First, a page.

Efficacy of Balance and Eye-Movement Exercises for Persons With Multiple Sclerosis (BEEMS)

Neurology. 2018 Feb 27;90(9):e797-e807. doi: 10.1212/WNL.0000000000005013. Epub 2018 Jan 31.

Abstract

Objective: To determine whether a multifaceted vestibular-related rehabilitation program (Balance and Eye-Movement Exercises for Persons with Multiple Sclerosis; BEEMS) improves balance in persons with MS and whether there are differences in outcomes based on brainstem/cerebellar lesion involvement.

Methods: A 2-arm, examiner-blinded, stratified (involvement vs no involvement of brainstem/cerebellar structures), randomized controlled trial was implemented. Eighty-eight participants were allocated to BEEMS or no treatment control. Computerized Dynamic Posturography-Sensory Organization Test (CDP-SOT) measured balance control. The Dizziness Handicap Inventory (DHI), Modified Fatigue Impact Scale (MFIS), and Short Form-36 Health Status Questionnaire (SF-36) were also administered. Linear mixed models were used to investigate the primary and secondary aims.

Results: From baseline to 6 weeks, BEEMS participants experienced greater improvements compared to control participants in CDP-SOT composite (model-estimated difference in change 4.9, 95% confidence interval 1.39-8.38, p = 0.006), DHI total (-13.5, -17.7 to -7.25, p < 0.0001), MFIS total (-11.4, -15.7 to -7.0, p < 0.0001), SF-36 Mental (5.6, 2.43-8.71, p = 0.0006), and SF-36 Physical (3.5, 1.12-5.81, p = 0.004) scores and from baseline to 14 weeks in CDP-SOT composite (8.3, 4.73-11.9, p < 0.0001), DHI total (-13.9, -19.3 to -8.62, p < 0.0001), MFIS total (-12.3, -16.7 to -7.79, p < 0.0001), SF-36 Mental (3.9, 0.70-7.16, p = 0.02), and SF-36 Physical (3.2, 0.79-5.62, p = 0.01) scores. From baseline to 6 weeks, BEEMS participants with brainstem/cerebellar lesion involvement experienced greater improvements compared to those without in CDP-SOT composite (5.26, 0.34-10.2, p = 0.04) and MFIS total (-7.6, -14.0 to -1.33, p = 0.02) scores.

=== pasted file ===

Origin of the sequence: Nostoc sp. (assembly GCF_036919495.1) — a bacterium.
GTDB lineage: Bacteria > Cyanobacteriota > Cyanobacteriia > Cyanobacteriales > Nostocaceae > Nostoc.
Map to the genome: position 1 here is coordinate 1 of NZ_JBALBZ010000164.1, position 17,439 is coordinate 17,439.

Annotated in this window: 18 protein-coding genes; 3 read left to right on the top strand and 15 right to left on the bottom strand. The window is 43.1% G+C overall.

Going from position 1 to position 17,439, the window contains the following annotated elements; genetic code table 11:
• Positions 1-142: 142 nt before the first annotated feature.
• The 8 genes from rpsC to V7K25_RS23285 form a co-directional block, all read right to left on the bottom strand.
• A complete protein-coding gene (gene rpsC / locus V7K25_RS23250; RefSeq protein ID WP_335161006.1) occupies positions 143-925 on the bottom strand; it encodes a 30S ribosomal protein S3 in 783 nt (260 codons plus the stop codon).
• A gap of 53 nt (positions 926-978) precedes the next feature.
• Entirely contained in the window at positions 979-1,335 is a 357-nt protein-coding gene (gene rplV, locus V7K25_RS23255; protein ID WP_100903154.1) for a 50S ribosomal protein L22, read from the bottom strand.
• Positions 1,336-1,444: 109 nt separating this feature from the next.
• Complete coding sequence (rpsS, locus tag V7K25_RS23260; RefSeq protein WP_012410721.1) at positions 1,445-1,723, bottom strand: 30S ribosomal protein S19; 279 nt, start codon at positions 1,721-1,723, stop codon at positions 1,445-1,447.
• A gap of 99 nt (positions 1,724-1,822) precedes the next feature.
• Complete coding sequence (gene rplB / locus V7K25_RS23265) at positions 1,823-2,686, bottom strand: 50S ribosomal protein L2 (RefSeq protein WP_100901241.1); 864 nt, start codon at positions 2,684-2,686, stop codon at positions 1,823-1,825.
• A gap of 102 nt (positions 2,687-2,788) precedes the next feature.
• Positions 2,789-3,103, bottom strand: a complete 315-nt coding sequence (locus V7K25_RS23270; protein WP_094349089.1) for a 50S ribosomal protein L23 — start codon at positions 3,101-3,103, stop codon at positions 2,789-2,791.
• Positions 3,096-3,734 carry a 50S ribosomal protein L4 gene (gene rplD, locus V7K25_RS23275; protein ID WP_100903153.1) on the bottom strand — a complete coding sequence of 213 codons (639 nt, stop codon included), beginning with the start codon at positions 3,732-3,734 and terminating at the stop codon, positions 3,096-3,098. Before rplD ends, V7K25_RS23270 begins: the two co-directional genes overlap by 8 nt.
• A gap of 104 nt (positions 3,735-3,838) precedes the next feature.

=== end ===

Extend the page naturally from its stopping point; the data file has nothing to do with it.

Conclusion: BEEMS improved multiple outcomes regardless of whether brainstem/cerebellar lesions were present, supporting the generalizability of BEEMS for ambulatory people with MS who have at least minimally impaired balance and fatigue.

Clinical trialsgov identifier: NCT01698086.

Classification of evidence: This study provides Class I evidence that BEEMS training improves dynamic posturography-based balance, dizziness, fatigue, and quality of life in persons with MS.

Publication types

  • Clinical Trial, Phase II
  • Randomized Controlled Trial
  • Research Support, Non-U.S. Gov't

MeSH terms

  • Adult
  • Dizziness / etiology
  • Dizziness / rehabilitation
  • Exercise Therapy / methods*
  • Eye Movements / physiology*
  • Fatigue / etiology
  • Fatigue / rehabilitation
  • Female
  • Follow-Up Studies
  • Humans
  • Male
  • Middle Aged
  • Multiple Sclerosis / complications
  • Multiple Sclerosis / rehabilitation*
  • Postural Balance / physiology*
  • Single-Blind Method
  • Treatment Outcome

Associated data

  • ClinicalTrials.gov/NCT01698086